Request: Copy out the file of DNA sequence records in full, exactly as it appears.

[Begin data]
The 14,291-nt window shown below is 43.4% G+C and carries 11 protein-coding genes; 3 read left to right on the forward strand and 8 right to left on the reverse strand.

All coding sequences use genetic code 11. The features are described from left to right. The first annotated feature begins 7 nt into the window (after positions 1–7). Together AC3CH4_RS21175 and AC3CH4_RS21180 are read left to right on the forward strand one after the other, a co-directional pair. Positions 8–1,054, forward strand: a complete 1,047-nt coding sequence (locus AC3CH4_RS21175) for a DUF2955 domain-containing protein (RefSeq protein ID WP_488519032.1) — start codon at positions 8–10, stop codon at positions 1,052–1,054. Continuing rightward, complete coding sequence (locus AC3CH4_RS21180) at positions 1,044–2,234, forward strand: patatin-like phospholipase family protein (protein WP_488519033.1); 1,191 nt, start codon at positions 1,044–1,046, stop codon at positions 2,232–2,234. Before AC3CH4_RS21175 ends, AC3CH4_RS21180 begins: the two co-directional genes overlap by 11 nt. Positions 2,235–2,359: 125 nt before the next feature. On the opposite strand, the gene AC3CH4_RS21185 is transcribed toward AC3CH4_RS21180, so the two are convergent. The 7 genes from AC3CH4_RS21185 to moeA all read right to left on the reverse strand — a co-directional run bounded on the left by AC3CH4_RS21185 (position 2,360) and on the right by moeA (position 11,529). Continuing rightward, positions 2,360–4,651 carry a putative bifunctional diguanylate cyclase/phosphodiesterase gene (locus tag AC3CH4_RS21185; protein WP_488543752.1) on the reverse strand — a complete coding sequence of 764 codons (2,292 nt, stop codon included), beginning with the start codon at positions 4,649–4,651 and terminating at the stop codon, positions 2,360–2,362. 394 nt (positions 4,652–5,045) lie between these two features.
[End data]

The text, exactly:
The 14,291-nt window shown below is 43.4% G+C and carries 11 protein-coding genes; 3 read left to right on the forward strand and 8 right to left on the reverse strand.

All coding sequences use genetic code 11. The features are described from left to right. The first annotated feature begins 7 nt into the window (after positions 1–7). Together AC3CH4_RS21175 and AC3CH4_RS21180 are read left to right on the forward strand one after the other, a co-directional pair. Positions 8–1,054, forward strand: a complete 1,047-nt coding sequence (locus AC3CH4_RS21175) for a DUF2955 domain-containing protein (RefSeq protein ID WP_488519032.1) — start codon at positions 8–10, stop codon at positions 1,052–1,054. Continuing rightward, complete coding sequence (locus AC3CH4_RS21180) at positions 1,044–2,234, forward strand: patatin-like phospholipase family protein (protein WP_488519033.1); 1,191 nt, start codon at positions 1,044–1,046, stop codon at positions 2,232–2,234. Before AC3CH4_RS21175 ends, AC3CH4_RS21180 begins: the two co-directional genes overlap by 11 nt. Positions 2,235–2,359: 125 nt before the next feature. On the opposite strand, the gene AC3CH4_RS21185 is transcribed toward AC3CH4_RS21180, so the two are convergent. The 7 genes from AC3CH4_RS21185 to moeA all read right to left on the reverse strand — a co-directional run bounded on the left by AC3CH4_RS21185 (position 2,360) and on the right by moeA (position 11,529). Continuing rightward, positions 2,360–4,651 carry a putative bifunctional diguanylate cyclase/phosphodiesterase gene (locus tag AC3CH4_RS21185; protein WP_488543752.1) on the reverse strand — a complete coding sequence of 764 codons (2,292 nt, stop codon included), beginning with the start codon at positions 4,649–4,651 and terminating at the stop codon, positions 2,360–2,362. 394 nt (positions 4,652–5,045) lie between these two features.